Architecture & Design

The Gathering Dust

November 2013 – Indian Quarterly

Six years before he helped to found the Bombay Stock Exchange in 1875, Premchand Roychand donated 2 lakh rupees to the University of Bombay for the construction of a clock tower on the express condition that it be named after his mother: Rajabai. Built of local Kurla stone and designed by English architect Sir George Gilbert Scott (best known for his Gothic Revival churches back home), the tower rose 85 meters, looking out over the palms and the maidan to the sea. The clock tower and its scrolls of Venetian Gothic masonry surmounted the university library; it was Bombay’s tallest building.

For years, visitors could enter and climb the tower for about one rupee. Then in the 1970s, having already lost its privileged position on the skyline to the blunt modernist towers at Nariman Point, the tower was closed to the public. There had been suicides; the university authorities realized they couldn’t control who came in (nor, apparently, how they left). (more…)

Kochi: Seeding a City

May 2013 – Architectural Digest India

Kochi’s ‘Bypass Road’ no longer bypasses much of anything. Designed in the 1970s to carry traffic around the city centre to the airport, the road now traverses and, to a large extent, decides the next big spots for development here in Kerala’s commercial capital. Billboards, rough and geometric, emerge along the roadside from stands of palms and tropical underbrush, rise on metal stilts over canals and creeks, and jut from the sides of new-ish aluminium-sided commercial buildings. Most advertise one of three things: gold, silk or real estate. (more…)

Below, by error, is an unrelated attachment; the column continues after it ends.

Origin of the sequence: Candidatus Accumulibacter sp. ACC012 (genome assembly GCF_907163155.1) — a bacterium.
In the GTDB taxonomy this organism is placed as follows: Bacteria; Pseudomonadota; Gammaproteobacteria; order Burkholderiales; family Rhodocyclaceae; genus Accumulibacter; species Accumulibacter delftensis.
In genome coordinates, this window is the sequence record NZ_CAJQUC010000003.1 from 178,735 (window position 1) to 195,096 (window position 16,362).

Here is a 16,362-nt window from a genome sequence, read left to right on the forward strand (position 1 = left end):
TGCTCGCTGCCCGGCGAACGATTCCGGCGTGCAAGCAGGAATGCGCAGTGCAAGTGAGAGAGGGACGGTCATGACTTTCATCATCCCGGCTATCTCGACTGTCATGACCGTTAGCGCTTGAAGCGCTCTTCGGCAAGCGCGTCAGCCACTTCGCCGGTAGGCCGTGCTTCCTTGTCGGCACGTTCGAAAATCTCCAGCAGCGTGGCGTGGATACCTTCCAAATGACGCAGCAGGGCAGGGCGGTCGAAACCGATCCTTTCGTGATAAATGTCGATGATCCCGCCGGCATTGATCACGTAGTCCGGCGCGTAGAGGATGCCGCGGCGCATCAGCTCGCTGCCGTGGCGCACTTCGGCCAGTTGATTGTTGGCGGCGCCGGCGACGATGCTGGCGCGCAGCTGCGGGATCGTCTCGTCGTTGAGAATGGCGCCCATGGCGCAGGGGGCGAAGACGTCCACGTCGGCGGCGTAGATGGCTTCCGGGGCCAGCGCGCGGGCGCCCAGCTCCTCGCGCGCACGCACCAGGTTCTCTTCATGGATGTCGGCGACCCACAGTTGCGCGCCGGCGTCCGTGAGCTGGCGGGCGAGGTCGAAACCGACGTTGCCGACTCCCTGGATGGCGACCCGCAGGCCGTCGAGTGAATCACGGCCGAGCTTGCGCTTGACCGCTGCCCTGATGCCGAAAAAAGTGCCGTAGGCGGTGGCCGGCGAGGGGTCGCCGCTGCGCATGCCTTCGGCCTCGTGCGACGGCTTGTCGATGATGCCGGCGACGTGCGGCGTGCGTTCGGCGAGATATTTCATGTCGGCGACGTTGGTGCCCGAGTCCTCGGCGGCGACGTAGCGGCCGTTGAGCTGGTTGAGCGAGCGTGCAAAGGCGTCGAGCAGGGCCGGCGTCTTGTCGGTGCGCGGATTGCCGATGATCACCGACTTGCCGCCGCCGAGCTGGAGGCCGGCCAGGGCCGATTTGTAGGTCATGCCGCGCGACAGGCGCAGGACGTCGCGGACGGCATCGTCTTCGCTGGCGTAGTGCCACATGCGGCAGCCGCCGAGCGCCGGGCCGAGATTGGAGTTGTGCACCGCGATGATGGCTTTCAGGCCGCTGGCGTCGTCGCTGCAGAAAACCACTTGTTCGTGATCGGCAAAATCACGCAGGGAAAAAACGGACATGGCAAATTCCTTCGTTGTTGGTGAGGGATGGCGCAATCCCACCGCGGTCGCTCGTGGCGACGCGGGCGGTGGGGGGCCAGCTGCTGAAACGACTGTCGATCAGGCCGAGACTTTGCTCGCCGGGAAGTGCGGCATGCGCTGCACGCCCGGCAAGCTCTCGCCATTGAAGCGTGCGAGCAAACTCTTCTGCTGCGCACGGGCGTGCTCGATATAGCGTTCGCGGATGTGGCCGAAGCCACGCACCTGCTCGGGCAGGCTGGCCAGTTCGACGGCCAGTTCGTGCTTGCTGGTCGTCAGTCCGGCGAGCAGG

Beautiful Chaos at Kolkata’s Durga Puja

November 8, 2012 – The Atlantic Cities

KOLKATA, India — There are two things about Kolkatans, my friend Santanu tells me. “We’re work-shirkers and we’re anarchists.” I can’t speak to the local work ethic, but there is a strain of anarchic fervor in the celebrations surrounding Durga Puja, the City of Joy’s most important festival. (more…)


June 2012 The Caravan

Were it prettier, you might call the town of Filadélfia mirage-like. To arrive here, you’ll drive six hours from Asunción, landlocked Paraguay’s sweaty capital, through the vast flatness of the Gran Chaco, a region stretching from northern Argentina across half of Paraguay and into Bolivia and Brazil. Every gust of wind here lifts a sheet of dust from the parched April ground. Flat-bottomed clouds slide by as over a sheet of glass. The sky’s not a dome, it’s a lid. (more…)